Let's look at RISK!

Understanding risk in pregnancy and childbirth is really important. If you have had your booking appointment (usually between 8-12 weeks) the chances are you have already been labelled either high risk or low risk. And yes I loathe the term ‘risk’ as it implies that birth is a risky business. ‘Chance’ would be better!

Anyway, language aside it’s really important how information surrounding interventions and a change to our plan of care are presented to us.

Relative Risk vs Absolute Risk

‘If your child is wearing a dark coloured coat they are twice as likely to not be seen by a car driver whilst crossing the road than if they were wearing a bright coloured coat. This is relative risk and it’s essentially USELESS information!

‘2 in 1000 children who wear a dark coloured coat will be involved in an accident. In comparison to 1 in 1000 children who wear a bright coloured coat’.... This is ‘absolute risk’ and gives us a far better picture and understanding of what MIGHT happen. This is how everything should be presented to us in pregnancy and childbirth.

If we dig even deeper it is ideal if the supporting research can also be discussed. For example (and sticking with the children in coats scenario) how big was the cohort size 100 children or 10,000 children? Was it dusk? Raining? How long had the drivers been driving cars? What kind of accident did they have? Was the child seriously hurt or got away with a scratch?

All followed up with how applicable the research is to you - for example actually, maybe your child does wear a dark coloured coat but it has reflective strips on it after all.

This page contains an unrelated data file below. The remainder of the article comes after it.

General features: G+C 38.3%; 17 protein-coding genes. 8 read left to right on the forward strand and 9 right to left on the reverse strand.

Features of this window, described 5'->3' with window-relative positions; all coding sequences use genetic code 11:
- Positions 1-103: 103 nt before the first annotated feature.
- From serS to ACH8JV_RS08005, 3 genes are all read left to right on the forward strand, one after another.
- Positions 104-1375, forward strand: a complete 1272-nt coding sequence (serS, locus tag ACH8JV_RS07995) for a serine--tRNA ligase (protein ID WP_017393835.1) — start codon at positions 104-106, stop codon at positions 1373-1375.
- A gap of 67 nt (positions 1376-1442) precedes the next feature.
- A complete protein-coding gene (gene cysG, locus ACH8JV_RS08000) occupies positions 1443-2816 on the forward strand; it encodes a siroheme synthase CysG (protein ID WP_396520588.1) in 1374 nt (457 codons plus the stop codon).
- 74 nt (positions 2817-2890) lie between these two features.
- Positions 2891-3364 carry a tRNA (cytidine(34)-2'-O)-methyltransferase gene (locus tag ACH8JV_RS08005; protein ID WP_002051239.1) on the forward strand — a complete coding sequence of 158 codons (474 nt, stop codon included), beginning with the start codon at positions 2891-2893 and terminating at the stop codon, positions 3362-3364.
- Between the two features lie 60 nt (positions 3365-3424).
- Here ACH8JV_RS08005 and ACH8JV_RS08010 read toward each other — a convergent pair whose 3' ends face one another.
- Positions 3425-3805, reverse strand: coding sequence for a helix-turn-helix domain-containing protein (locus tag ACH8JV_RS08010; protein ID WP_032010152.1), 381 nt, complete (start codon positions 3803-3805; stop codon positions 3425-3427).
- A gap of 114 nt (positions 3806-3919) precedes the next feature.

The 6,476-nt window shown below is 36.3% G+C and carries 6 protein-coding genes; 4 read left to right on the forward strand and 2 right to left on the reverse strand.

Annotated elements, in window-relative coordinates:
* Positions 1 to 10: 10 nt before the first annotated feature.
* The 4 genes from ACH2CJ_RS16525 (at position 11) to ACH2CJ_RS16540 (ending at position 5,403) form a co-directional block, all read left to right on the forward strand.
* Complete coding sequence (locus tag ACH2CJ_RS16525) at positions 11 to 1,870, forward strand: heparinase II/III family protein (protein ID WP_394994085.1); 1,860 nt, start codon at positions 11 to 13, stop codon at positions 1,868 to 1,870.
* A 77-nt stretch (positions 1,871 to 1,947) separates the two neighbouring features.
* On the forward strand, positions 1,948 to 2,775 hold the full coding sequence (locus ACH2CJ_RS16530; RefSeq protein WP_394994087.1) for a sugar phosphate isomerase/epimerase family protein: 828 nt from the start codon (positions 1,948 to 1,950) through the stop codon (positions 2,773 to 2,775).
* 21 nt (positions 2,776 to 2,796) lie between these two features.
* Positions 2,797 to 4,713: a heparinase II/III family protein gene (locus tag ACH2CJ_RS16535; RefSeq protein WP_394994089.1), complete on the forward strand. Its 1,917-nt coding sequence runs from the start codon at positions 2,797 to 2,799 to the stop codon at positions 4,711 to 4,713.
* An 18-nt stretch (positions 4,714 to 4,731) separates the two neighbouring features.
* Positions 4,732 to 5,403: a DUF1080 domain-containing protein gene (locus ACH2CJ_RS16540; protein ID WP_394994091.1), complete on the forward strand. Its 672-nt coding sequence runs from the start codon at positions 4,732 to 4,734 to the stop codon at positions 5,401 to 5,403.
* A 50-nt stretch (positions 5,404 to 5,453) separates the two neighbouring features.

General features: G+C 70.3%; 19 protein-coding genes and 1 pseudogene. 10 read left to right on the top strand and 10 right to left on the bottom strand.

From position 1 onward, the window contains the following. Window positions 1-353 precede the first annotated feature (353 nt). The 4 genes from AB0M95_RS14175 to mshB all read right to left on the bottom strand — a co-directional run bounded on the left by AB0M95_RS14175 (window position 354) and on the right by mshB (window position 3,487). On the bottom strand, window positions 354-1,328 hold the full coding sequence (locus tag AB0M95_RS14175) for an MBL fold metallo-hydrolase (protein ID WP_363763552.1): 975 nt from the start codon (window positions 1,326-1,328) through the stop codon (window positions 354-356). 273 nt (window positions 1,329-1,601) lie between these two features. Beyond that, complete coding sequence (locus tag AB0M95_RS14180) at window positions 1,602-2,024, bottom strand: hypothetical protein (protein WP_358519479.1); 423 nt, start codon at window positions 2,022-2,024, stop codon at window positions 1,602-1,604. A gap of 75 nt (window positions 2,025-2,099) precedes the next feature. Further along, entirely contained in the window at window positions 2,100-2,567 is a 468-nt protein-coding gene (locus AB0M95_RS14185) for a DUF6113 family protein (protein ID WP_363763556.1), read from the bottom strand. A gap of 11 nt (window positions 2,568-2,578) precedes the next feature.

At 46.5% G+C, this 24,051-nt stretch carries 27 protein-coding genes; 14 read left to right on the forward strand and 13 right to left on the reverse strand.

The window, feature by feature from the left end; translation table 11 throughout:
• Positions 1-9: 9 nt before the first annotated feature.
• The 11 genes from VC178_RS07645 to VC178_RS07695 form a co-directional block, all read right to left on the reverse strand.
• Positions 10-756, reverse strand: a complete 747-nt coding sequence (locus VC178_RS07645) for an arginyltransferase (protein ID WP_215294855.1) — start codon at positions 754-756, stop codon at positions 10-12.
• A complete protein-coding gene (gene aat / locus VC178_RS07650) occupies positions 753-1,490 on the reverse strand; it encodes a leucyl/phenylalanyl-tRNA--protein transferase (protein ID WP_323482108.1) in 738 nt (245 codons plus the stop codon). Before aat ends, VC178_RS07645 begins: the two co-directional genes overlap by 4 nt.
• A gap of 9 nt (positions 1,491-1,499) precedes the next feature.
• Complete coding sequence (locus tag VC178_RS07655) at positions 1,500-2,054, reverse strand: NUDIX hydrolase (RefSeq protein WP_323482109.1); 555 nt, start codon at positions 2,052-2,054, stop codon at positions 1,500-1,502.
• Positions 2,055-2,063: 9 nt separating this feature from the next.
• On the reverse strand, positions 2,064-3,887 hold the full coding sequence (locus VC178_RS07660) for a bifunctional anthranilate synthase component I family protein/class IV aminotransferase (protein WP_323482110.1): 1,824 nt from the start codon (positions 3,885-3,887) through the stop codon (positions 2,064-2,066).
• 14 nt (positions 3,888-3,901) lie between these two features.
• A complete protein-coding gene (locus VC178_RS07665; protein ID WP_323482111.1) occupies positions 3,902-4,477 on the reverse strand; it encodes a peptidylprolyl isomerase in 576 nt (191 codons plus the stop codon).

Apply all of the above to your pregnancy, ask what the absolute risk is and how it applies to you specifically. Saying something ‘doubles’ makes us think ‘25% to 50% DANGER!!!!’ When in actual fact it may be ‘0.1% to 0.2%. Knowing the actual figures may completely change the decisions that you make, which in turn can change everything! Please also remember that everyone will perceive and deal with ‘risk’ differently. Do what you feel is right for YOU and don’t go phoning a friend or ask the audience.

(please note that I made up the actual figures surrounding the colour of children’s coats. But it has been scientifically proven that your child is much more likely to be seen in a bright coloured coat when crossing the road and bonus points if it also has reflective strips).

PS. My boys walk around in bright coats and we got nicknamed the traffic light family last year because they had red, yellow and green coats

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